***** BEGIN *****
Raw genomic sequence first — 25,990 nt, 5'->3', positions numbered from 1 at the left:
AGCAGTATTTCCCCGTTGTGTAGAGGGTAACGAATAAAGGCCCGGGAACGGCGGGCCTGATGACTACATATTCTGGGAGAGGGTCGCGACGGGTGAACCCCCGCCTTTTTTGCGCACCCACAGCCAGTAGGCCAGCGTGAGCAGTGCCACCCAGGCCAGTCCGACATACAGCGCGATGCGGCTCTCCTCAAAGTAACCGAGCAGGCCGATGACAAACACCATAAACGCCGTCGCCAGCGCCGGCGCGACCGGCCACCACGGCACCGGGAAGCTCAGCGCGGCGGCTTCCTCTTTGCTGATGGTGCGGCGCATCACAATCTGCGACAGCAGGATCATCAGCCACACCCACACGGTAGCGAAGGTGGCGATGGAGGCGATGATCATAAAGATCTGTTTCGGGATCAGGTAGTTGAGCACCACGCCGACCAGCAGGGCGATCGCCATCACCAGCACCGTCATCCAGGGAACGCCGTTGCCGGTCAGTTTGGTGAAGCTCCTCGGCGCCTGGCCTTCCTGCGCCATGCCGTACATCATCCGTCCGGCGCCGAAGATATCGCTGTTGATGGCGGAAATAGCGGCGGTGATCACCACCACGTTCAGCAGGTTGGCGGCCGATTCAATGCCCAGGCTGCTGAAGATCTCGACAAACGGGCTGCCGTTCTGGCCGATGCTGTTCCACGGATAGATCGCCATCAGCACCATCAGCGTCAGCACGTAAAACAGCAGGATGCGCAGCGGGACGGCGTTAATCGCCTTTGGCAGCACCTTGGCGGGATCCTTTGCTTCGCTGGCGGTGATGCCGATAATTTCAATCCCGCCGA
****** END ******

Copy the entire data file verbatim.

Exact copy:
Raw genomic sequence first — 25,990 nt, 5'->3', positions numbered from 1 at the left:
AGCAGTATTTCCCCGTTGTGTAGAGGGTAACGAATAAAGGCCCGGGAACGGCGGGCCTGATGACTACATATTCTGGGAGAGGGTCGCGACGGGTGAACCCCCGCCTTTTTTGCGCACCCACAGCCAGTAGGCCAGCGTGAGCAGTGCCACCCAGGCCAGTCCGACATACAGCGCGATGCGGCTCTCCTCAAAGTAACCGAGCAGGCCGATGACAAACACCATAAACGCCGTCGCCAGCGCCGGCGCGACCGGCCACCACGGCACCGGGAAGCTCAGCGCGGCGGCTTCCTCTTTGCTGATGGTGCGGCGCATCACAATCTGCGACAGCAGGATCATCAGCCACACCCACACGGTAGCGAAGGTGGCGATGGAGGCGATGATCATAAAGATCTGTTTCGGGATCAGGTAGTTGAGCACCACGCCGACCAGCAGGGCGATCGCCATCACCAGCACCGTCATCCAGGGAACGCCGTTGCCGGTCAGTTTGGTGAAGCTCCTCGGCGCCTGGCCTTCCTGCGCCATGCCGTACATCATCCGTCCGGCGCCGAAGATATCGCTGTTGATGGCGGAAATAGCGGCGGTGATCACCACCACGTTCAGCAGGTTGGCGGCCGATTCAATGCCCAGGCTGCTGAAGATCTCGACAAACGGGCTGCCGTTCTGGCCGATGCTGTTCCACGGATAGATCGCCATCAGCACCATCAGCGTCAGCACGTAAAACAGCAGGATGCGCAGCGGGACGGCGTTAATCGCCTTTGGCAGCACCTTGGCGGGATCCTTTGCTTCGCTGGCGGTGATGCCGATAATTTCAATCCCGCCGA